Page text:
October 1, 2016
Homa Hoodfar arrived in Montreal this morning to hugs and cheers after being detained in an Iranian prison since June.
“It’s wonderful to be home and united with family and friends again,” Hoodfar said at a news conference at Pierre Elliott Trudeau Airport, as she smiled and clutched the hand of her niece, Amanda Ghahremani.
Hoodfar said she didn’t believe she was actually on the way home until she was on the plane out of Iran.
“Actually, I didn’t feel I would be released until I was in the jet,” she said. “As they say, in Iran, nothing is possible and everything is possible.”
Hoodfar thanked the federal government and Oman for helping to secure her release.
“I’ve had a bitter seven months and the detention has left me weak and tired,” she said.
‘Dabbling in feminism’
Hoodfar, a 65-year-old Iranian-Canadian, is known for her research on Muslim women in various regions of the world.
She travelled to Iran in February to see family and do academic research but was arrested in March, just as she was set to return to Montreal.
She was released on bail and then rearrested in early June.
She was accused by Iranian authorities of collaborating with a hostile government against national security and with propaganda against the state.
Those charges, however, were never presented to her lawyer. Instead, they were published in the Iranian press, which quoted the prosecutor as saying Hoodfar was “dabbling in feminism.”
Detention took a toll
Hoodfar left Iran on Monday and has spent the past few days in Oman.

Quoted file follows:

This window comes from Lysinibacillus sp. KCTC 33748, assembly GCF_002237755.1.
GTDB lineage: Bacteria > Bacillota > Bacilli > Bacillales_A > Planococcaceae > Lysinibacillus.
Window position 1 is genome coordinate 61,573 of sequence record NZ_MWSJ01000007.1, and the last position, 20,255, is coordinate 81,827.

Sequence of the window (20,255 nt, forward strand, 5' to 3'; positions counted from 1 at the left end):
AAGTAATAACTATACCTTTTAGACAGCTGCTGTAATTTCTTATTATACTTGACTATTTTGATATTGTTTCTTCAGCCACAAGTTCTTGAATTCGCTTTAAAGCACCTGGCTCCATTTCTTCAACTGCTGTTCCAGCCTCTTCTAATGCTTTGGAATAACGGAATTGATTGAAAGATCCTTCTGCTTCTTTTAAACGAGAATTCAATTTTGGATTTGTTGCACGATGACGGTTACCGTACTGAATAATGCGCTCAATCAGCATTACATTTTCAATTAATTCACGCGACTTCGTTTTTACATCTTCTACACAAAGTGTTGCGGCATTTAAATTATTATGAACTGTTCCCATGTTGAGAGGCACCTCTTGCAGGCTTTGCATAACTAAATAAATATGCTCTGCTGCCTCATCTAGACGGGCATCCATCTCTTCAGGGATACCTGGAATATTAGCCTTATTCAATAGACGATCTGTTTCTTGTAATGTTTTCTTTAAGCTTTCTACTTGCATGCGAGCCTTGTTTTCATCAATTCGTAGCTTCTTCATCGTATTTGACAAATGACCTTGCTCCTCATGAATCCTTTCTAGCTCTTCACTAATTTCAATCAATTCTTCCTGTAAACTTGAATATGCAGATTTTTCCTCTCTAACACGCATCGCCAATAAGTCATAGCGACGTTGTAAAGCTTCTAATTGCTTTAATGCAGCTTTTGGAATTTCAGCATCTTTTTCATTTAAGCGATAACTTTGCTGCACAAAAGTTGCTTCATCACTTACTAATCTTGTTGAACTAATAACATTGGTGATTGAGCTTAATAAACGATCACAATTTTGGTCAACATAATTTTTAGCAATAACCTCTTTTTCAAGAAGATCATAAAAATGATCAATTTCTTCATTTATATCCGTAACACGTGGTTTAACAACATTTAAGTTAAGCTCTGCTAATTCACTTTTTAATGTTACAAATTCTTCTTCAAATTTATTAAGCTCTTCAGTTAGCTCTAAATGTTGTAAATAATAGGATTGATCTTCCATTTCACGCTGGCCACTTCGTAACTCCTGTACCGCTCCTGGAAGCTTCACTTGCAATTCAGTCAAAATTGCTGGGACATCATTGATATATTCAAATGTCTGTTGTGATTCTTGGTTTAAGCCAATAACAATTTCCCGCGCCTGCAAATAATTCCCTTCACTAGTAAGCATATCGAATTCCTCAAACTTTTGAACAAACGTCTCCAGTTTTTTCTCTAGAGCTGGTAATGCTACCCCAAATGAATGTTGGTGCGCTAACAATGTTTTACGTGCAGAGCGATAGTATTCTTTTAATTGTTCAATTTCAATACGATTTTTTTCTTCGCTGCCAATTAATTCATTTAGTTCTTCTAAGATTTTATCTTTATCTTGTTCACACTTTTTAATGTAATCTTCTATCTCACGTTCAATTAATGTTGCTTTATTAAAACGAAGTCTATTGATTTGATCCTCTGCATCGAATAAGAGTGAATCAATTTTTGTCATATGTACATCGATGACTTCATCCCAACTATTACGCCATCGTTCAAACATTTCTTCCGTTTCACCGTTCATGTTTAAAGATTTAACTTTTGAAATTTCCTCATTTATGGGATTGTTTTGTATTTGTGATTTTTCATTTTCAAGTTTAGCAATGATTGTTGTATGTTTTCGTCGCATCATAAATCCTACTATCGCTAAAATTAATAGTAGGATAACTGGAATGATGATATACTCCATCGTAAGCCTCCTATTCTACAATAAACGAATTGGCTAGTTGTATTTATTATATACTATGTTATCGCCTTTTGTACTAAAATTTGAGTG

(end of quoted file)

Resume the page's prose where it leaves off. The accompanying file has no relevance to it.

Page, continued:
Friends and family were on hand for an emotional welcome.
“We are overjoyed,” said Theresa Bianco, a friend from Concordia who came to the airport with flowers for Hoodfar.
“In many ways this has been surreal.”
Her family had feared the worst in recent weeks, saying her health was deteriorating while in solitary confinement.
In a statement, Prime Minister Justin Trudeau also thanked Italy, Switzerland and Oman for their help in the matter.
Canada has had no formal diplomatic relations with Iran since September 2012, when the former Conservative government closed its embassy in Tehran and expelled Iranian diplomats from Ottawa.
Iran does not recognize dual nationalities, meaning those detained cannot receive consular assistance. In previous cases, dual nationals have faced secret charges in closed-door hearings in Iran’s Revolutionary Court, which handles cases involving alleged attempts to overthrow the government.
Several dual nationals have been arrested in the year. Analysts have suggested Iranian hard-liners hope to use them as bargaining chips with the West.